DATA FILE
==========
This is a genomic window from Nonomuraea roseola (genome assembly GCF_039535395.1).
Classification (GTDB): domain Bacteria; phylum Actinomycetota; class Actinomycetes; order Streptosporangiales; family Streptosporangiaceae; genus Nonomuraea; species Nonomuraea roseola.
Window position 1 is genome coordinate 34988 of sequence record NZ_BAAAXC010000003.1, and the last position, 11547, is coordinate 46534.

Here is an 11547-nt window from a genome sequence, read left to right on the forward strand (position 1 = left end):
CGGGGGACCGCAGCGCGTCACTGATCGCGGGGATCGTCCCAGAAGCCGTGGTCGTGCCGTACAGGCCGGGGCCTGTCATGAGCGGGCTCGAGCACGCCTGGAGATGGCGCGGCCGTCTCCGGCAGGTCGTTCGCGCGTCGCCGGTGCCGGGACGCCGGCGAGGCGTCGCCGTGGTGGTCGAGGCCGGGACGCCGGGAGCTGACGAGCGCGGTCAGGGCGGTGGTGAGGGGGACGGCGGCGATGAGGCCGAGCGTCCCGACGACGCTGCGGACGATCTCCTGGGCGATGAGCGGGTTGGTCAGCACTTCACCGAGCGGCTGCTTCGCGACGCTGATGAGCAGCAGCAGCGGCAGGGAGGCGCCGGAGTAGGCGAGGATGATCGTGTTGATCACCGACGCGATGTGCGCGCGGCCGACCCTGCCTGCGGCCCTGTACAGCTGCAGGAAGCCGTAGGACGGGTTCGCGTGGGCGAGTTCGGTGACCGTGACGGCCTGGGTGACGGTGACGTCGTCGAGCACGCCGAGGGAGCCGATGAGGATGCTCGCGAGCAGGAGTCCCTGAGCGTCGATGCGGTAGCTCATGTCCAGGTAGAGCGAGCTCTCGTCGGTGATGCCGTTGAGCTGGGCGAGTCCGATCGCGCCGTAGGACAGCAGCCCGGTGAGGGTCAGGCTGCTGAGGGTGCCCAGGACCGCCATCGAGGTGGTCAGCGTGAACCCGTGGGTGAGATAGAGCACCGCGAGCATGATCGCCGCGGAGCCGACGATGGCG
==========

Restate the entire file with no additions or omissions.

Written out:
This is a genomic window from Nonomuraea roseola (genome assembly GCF_039535395.1).
Classification (GTDB): domain Bacteria; phylum Actinomycetota; class Actinomycetes; order Streptosporangiales; family Streptosporangiaceae; genus Nonomuraea; species Nonomuraea roseola.
Window position 1 is genome coordinate 34988 of sequence record NZ_BAAAXC010000003.1, and the last position, 11547, is coordinate 46534.

Here is an 11547-nt window from a genome sequence, read left to right on the forward strand (position 1 = left end):
CGGGGGACCGCAGCGCGTCACTGATCGCGGGGATCGTCCCAGAAGCCGTGGTCGTGCCGTACAGGCCGGGGCCTGTCATGAGCGGGCTCGAGCACGCCTGGAGATGGCGCGGCCGTCTCCGGCAGGTCGTTCGCGCGTCGCCGGTGCCGGGACGCCGGCGAGGCGTCGCCGTGGTGGTCGAGGCCGGGACGCCGGGAGCTGACGAGCGCGGTCAGGGCGGTGGTGAGGGGGACGGCGGCGATGAGGCCGAGCGTCCCGACGACGCTGCGGACGATCTCCTGGGCGATGAGCGGGTTGGTCAGCACTTCACCGAGCGGCTGCTTCGCGACGCTGATGAGCAGCAGCAGCGGCAGGGAGGCGCCGGAGTAGGCGAGGATGATCGTGTTGATCACCGACGCGATGTGCGCGCGGCCGACCCTGCCTGCGGCCCTGTACAGCTGCAGGAAGCCGTAGGACGGGTTCGCGTGGGCGAGTTCGGTGACCGTGACGGCCTGGGTGACGGTGACGTCGTCGAGCACGCCGAGGGAGCCGATGAGGATGCTCGCGAGCAGGAGTCCCTGAGCGTCGATGCGGTAGCTCATGTCCAGGTAGAGCGAGCTCTCGTCGGTGATGCCGTTGAGCTGGGCGAGTCCGATCGCGCCGTAGGACAGCAGCCCGGTGAGGGTCAGGCTGCTGAGGGTGCCCAGGACCGCCATCGAGGTGGTCAGCGTGAACCCGTGGGTGAGATAGAGCACCGCGAGCATGATCGCCGCGGAGCCGACGATGGCG